Lightening the Load of Student Loan Debt

Randi Weingarten

For people who choose educating others over enriching themselves, college debt can seem insurmountable — because it is insurmountable. To cultivate a well-educated, globally competitive American work force, we must make college affordable.

The American Federation of Teachers recently started a series of student debt clinics to help our members mitigate the crippling college debt incurred by millions of American students and their families. In 90-minute sessions, these clinics provide information on how to enroll in income-based student loan repayment programs and to qualify for Public Service Loan Forgiveness. For some participants, the clinics have been life-changing.

The A.F.T. is fighting on the front lines — warning students and their families about the risks of predatory behaviors by servicers, lenders and for-profit educational providers, educating them on repayment options and cultivating a new generation of activists who have the potential to halt this national student debt epidemic.

In October, a young adjunct professor from Miami attended a two-part A.F.T. debt clinic. Crushed by more than $168,000 in student loan debt and monthly payments exceeding $2,000, this professor, a single mother, was desperate. On the first day of the training, she kept to herself. That night, she applied for income-based repayment and was able to reduce her monthly payment to $700. On the second day of the training, she told the group that it was the first good night’s sleep she’d had in three years. She is now a trainer herself, helping others better understand how to relieve their debt.

The economic and professional advantages of earning a college degree are well established. And a highly educated work force is essential to the nation’s economic future. But many people simply can’t afford to seek higher education, or they pay dearly when they do. Forty-seven states are spending less per student than they did at the start of the recession, after adjusting for inflation. As a result, tuition costs have skyrocketed, putting more of the burden on students and their families.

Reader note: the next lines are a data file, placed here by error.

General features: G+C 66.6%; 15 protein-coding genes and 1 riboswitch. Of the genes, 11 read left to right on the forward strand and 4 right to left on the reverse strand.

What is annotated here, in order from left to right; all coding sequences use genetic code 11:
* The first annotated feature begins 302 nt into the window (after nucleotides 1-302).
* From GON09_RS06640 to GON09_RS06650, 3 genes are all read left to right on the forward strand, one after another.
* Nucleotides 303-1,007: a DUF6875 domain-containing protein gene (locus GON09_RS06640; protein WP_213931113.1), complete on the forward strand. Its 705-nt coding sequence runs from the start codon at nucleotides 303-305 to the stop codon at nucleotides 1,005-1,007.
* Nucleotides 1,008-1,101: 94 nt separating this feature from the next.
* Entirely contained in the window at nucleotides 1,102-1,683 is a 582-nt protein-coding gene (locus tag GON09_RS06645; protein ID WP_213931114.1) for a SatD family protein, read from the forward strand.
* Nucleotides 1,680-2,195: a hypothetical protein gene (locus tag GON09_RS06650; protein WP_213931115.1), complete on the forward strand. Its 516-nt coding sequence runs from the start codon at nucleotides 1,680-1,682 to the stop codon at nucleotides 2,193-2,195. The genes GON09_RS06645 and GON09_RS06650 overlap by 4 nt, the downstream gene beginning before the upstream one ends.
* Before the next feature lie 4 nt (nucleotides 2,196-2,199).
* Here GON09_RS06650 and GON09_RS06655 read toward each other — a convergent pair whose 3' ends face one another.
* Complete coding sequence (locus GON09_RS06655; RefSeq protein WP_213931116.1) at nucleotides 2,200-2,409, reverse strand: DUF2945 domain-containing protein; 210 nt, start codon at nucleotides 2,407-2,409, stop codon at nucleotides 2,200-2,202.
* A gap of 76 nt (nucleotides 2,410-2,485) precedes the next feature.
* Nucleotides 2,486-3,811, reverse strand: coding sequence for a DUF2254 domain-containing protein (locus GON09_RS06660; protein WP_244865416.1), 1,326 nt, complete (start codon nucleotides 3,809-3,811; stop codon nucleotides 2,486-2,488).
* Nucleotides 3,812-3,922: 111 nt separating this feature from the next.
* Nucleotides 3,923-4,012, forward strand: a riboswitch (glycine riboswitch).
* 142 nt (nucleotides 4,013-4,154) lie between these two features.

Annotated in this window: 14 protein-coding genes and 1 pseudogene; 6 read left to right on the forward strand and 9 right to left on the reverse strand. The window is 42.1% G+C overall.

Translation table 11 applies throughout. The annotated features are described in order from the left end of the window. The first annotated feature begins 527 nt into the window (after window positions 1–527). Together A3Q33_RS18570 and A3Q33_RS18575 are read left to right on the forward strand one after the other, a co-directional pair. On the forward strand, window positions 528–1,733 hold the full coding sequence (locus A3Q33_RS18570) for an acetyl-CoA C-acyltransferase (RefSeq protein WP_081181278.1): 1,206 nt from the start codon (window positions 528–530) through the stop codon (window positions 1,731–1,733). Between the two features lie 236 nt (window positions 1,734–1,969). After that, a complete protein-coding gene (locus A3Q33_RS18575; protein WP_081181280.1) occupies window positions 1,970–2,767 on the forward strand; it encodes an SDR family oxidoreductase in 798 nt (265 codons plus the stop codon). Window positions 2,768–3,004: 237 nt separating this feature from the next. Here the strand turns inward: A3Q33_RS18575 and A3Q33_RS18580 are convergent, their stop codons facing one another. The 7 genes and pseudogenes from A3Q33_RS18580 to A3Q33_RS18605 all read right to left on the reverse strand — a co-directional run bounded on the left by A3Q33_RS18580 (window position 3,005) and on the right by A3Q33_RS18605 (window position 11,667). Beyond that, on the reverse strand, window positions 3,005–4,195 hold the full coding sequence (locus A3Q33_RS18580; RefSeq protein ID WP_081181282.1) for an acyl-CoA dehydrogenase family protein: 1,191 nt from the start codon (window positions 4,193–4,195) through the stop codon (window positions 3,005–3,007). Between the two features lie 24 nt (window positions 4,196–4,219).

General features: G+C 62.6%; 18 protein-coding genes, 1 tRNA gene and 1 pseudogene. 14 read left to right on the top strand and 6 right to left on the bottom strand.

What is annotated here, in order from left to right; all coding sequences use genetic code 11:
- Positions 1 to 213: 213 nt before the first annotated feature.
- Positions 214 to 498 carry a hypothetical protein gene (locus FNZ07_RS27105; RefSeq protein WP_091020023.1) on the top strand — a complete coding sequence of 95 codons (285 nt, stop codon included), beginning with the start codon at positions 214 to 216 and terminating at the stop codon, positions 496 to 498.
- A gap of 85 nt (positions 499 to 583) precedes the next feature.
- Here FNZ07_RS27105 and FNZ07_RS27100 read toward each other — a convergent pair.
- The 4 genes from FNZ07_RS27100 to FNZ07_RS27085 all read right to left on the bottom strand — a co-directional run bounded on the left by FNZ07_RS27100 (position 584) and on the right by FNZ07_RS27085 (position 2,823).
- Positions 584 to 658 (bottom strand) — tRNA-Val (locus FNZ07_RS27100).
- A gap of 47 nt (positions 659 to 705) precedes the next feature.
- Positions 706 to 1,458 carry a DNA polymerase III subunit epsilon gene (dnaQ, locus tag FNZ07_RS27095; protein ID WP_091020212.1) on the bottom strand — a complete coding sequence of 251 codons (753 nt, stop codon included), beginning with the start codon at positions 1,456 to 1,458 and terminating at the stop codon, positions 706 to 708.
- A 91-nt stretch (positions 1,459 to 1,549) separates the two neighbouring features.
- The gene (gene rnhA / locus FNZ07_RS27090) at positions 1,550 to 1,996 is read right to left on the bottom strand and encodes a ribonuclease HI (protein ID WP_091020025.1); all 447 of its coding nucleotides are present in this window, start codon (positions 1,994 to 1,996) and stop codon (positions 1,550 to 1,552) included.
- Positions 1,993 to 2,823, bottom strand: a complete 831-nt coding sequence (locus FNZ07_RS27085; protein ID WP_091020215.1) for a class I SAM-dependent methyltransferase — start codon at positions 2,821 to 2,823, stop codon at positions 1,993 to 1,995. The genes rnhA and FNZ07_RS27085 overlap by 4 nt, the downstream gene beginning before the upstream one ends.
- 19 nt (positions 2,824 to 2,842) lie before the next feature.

These debt clinics help alleviate the costs of attending college, but the clinics alone do not make college accessible to all Americans. When our country realized the value of educating all students through high school, we made high school universally free. The same should be done for college today.

Our country needs a comprehensive plan — one like Hillary Clinton’s New College Compact — that addresses all the flaws in this broken system. (Bernie Sanders has also called for free tuition). Mrs. Clinton’s plan ensures that students can attend a four-year public college without loans for tuition, books or fees, and can attend community college completely tuition-free. It gives states incentives to reinvest in higher education to reduce costs for students. It cuts interest rates on student loans, and it makes income-based repayment simple and broadly available.

The men and women who teach in our public schools, colleges and universities have invested in their own education so that they can, in turn, invest in the students in their classrooms. They know they won’t be rewarded with huge paychecks, but neither should they be punished with crushing college debt.

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